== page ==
(ii) If θ=π/2, i.e., the raviolus is cylindrical, then f is zero for all p. Ignoring the behaviour of the concertina sides, W and L play an equal role in force generation. Doubling either will double the force.
The force venerated varies with the length of the raviolus 145. From
Table 1 was plotted using the above equations. Column 2 of Table 1 shows the length “x” of the raviolus (see
Differentiating equations 5 and 7 with respect to θ gives:
In the limit as θ→0 (empty raviolus), the denominator goes to unity, but the numerator goes to infinity, so the spring has infinite positive stiffness. For a fully inflated raviolus (θ=π/4) the stiffness is +4pW/π. Table 2 adds the stiffness to the previous table.
A practical raviolus might have:
If the raviolus 145 is partially inflated and held between two rigid supports, then the strap tension increases linearly with pressure.
For any given geometry, the force generated is proportional to the resting length and breadth of the raviolus.
For any given pressure, the force generated is infinite when the raviolus is at its resting length, and falls off very rapidly thereafter.
As an example, a 6 cm long by 5 cm wide raviolus connected to 20 cmH2O generates about 0.633 KgF when it is shortened by 0.5 cm, 0.300 KgF when it is shortened by 1.0 cm, and 138 gams force when it is shortened by 1.5 cm.
An effect of this very strong dependence of force on length is that tightening the headstrap with a screw will permit an desired force to be generated at given pressure.
The mask assembly 15 is held onto the face at three points by two straps 25, 30. Take the mask assembly 15 to be an isosceles triangle of base 12 cm and height 12 cm, less two small triangles in the bottom corners of height 2 cm and base 2 cm. Thus the area of the mask is 70 cm2.
At a pressure of 20 cmH2O, the air pressure will be exerting 1400 grams force, and at 5 cmH2O it will be only 350 grams. Assume that in order to seal, it is necessary for the straps to exert a force 30% hither than this, or 1820 grams.
Because the bottom strap attaches about 15 times closer to the centroid than the top strap, the bottom straps take 15/16 of the load, leaving only 100 grams to be borne by the top strap.
There is a 6 cm long by 5 cm wide raviolus in the top strap. It is connected to the mask by the tube 150. It will generate 100 grams force at 20 cmH2O when its length is reduced to 4.35 cm. Its stiffness at this length and pressure is 0.232 Kg force per cm.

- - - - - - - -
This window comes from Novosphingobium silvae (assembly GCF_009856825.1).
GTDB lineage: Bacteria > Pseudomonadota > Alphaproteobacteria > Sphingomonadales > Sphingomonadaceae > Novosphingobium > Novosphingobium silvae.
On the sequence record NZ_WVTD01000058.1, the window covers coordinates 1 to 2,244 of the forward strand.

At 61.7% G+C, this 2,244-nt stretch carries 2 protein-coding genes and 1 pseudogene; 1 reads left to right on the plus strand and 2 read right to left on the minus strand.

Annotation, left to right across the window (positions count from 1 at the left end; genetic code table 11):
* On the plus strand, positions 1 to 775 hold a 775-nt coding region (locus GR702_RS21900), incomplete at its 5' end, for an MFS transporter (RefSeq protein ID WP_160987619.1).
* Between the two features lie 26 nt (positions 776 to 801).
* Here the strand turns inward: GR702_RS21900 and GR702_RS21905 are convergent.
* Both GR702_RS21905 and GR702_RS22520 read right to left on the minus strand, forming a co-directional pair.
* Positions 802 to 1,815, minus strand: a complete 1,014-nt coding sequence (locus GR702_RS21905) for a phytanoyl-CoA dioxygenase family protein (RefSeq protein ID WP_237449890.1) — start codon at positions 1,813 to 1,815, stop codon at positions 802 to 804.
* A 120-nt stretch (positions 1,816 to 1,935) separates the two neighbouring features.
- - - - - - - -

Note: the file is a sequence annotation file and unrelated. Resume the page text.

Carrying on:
Suppose the raviolus 145 is in series with a stretchy headgear strap of elastance ESTRAP. The free ends of the stretchy strap and raviolus are fixed. The elastance of the total system will be the elastance of the headgear plus the elastance of the raviolus.
For example, suppose the 5 cm wide by 6 cm long raviolus is mounted in series with a well-washed traditional ResMed® headstrap, with an elastance of 10 cm per KgF. The raviolus is at 20 cmH2O, is 4.35 cm long, and exerting 0.1 Kg as before.
The spring constant of the raviolus under these conditions is 0.232 KgF/cm, so its elastance is 4.3 cm/Kg. Therefore total system has a (local) elastance of 14.3 cm/Kg. The elastance of the entire system is dominated by the traditional strap.
As another example, start with a 5 cm wide by 6 cm long raviolus, with pressure 20 cmH2O. The length is therefore again x0=4.35 cm, and generating a force of f0=100 grams. The raviolus is again in series with a strap of elastance 0.1 Kg/cm, i.e., spring constant Kstrap=10 Kg/cm. The next step is to determine what happens when the pressure is reduced to 5 cm H2O.
The equation for the force generated by the stretchy strap in terms of the length x of the raviolus will be:
Plotting this on the graph for force generated by the raviolus at 20 cmH2O and 5 cmH2O, we obtain
The headgear will shrink causing the raviolus to lengthen from 4.35 cm to about 4.8 cm, and instead of the tension in the strap reducing from 0.1 Kg to 0.05 Kg as desired, it will decrease to only about 0.55 Kg.
With no raviolus, the unnecessary strap tension to be borne by the bridge of the nose would be 75 grams. With a substantially inextensible or rigid headstrap, the raviolus, correctly adjusted, would reduce this to zero. But with a very sloppy headstrap, the unnecessary strap tension would be 45 grams, or a bit over half of what it would be with no raviolus.
A mask and headgear assembly, generally indicated at 410, is shown in
The mask assembly 412 includes a mask body assembly 418 and a mask frame 436 (which will be described in more detail below) that acts as a support or “skeleton” for the mask body assembly. The mask body assembly 418 has a generally triangular shape when viewed from the front, as shown in
In one preferred form, the mask body assembly 418 comprises a face-contacting portion 420 and a body portion 422. The face-contacting portion 420 of the mask body assembly 418 is to provide a detailed fit without causing pain, discomfort or skin damage. In particular, the face-contacting portion 420 is designed to provide a seal around the bony parts of the nose. In order to avoid damage to the skin, it is preferable if no portion of the face-contacting portion 420 exerts an average pressure on the face that is greater than the average facial capillary blood pressure (typically about 25 mm Hg).
In general, the face-contacting portion 420 is contoured to pinch the sides of the nasal bone (above the nasal cartilage) and at the level of the inner canthus. The face-contacting portion 420 forms an inwardly-facing seal at the sides of the nasal bone. However, the face-contacting portion 420 is designed not to pinch the wings of the nose, either directly by pressing on the cartilages, or indirectly by pressing on soft tissues nearby. Furthermore, it is preferable that the face-contacting portion 420 not contact the eye, lashes, or tear duct mechanism at the inner canthus of the eye.
The face-contacting portion 420 of the mask body assembly 418 includes several major contoured features, which can be seen in the views of